Got the gift of gab? Make a living out of it

Talk is cheap. Or is it?

Last week Bill and Hillary released their tax returns from the years after they moved out of the 1600 Pennsylvania Ave and the numbers were big: Since 2000, the democratic duo have brought in $109 million, some $52 million of which came from President Clinton's numerous speaking engagements. Wow!

Wouldn't it be nice to get paid to talk? The experts say it's possible and it doesn't take ex-presidential status to make a living, or even a second career, from professional speaking.

They say that a speaker who works three times a month, making $3,000 per speech (modest for the speaking profession) can earn more than $100,000 each year. However, most decent speakers bring in anywhere from $15,000 to $35,000 for each speech.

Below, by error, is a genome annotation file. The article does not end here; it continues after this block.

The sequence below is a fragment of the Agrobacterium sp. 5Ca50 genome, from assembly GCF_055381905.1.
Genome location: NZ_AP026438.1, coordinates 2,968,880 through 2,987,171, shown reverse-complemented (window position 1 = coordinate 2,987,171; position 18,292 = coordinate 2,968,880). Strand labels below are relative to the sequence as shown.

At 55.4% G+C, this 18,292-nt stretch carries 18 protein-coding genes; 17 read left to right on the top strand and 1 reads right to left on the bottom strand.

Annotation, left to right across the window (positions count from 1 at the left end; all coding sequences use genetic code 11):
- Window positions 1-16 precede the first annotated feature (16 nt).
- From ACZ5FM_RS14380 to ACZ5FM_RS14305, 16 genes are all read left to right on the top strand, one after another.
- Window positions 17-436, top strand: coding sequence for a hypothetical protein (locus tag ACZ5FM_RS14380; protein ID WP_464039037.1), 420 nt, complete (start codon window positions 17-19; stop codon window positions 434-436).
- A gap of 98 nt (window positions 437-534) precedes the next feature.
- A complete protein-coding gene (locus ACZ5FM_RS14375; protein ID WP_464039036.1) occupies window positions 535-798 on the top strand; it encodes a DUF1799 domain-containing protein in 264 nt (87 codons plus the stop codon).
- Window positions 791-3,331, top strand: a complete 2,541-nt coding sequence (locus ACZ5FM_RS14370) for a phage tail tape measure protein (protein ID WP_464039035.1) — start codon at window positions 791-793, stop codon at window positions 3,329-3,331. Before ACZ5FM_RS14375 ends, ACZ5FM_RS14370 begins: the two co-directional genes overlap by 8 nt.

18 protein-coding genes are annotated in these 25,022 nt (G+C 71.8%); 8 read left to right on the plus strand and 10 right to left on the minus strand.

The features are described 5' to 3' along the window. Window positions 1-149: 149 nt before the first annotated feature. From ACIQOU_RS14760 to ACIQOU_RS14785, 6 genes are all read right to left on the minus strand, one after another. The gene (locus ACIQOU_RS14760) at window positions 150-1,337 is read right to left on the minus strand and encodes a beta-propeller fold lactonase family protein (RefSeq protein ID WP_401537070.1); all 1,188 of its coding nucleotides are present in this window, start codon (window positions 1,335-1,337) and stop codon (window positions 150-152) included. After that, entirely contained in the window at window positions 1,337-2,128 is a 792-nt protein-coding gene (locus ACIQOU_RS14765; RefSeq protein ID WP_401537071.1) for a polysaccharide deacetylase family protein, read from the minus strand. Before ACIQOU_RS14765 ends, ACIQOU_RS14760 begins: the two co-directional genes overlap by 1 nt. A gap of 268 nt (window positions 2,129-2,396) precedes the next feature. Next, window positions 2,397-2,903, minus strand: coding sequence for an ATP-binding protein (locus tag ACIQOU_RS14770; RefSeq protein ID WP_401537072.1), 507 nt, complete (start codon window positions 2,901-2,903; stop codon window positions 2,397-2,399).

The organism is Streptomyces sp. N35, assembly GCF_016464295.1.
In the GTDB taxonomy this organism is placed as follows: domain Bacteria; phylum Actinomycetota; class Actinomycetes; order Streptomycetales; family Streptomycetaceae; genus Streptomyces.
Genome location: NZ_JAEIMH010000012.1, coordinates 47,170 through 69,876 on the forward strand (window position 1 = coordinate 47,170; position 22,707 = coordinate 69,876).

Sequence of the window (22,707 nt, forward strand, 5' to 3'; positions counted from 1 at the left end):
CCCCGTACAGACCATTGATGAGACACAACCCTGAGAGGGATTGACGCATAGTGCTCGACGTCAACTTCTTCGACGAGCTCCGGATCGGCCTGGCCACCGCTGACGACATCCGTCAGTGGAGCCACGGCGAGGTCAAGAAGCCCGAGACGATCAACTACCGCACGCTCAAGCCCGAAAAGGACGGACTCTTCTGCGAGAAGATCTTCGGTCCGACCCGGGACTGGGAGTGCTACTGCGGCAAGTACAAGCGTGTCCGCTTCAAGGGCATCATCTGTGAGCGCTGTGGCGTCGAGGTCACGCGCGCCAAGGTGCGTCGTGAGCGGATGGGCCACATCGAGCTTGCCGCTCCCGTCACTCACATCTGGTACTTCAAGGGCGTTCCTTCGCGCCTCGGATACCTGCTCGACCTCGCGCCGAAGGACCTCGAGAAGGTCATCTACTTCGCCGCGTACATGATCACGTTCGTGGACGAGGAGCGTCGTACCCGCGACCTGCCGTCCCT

Tom Antion, publisher of and veteran of more than 27,000 paid speeches, says, "Success in professional speaking does not require a high school education, advanced degree or even any level of celebrity. It doesn't matter is you are short, fat, ugly, pretty, male, or female," he says. "You just have to have something that people want to know about."

Philip van Hooser, vice president of the National Speakers Association: "Of course, there are also certain skills that aid in transitioning an interesting knowledge into a paid speaking career. Although it may seem obvious, a person needs good oral communication skills as well as an entertaining or inspirational theme."

David Brooks, a member of Toastmasters International and the 1990 "World Champion of Public Speaking" says that to be successful, it's important to tailor thoughts to a specific audience. "People that try to be generalists will starve in this business," says Brooks. "If you have a specific medical problem you will go to a specialist to have it taken care of. The same is true in the speaking profession."

Laura Moran writes for
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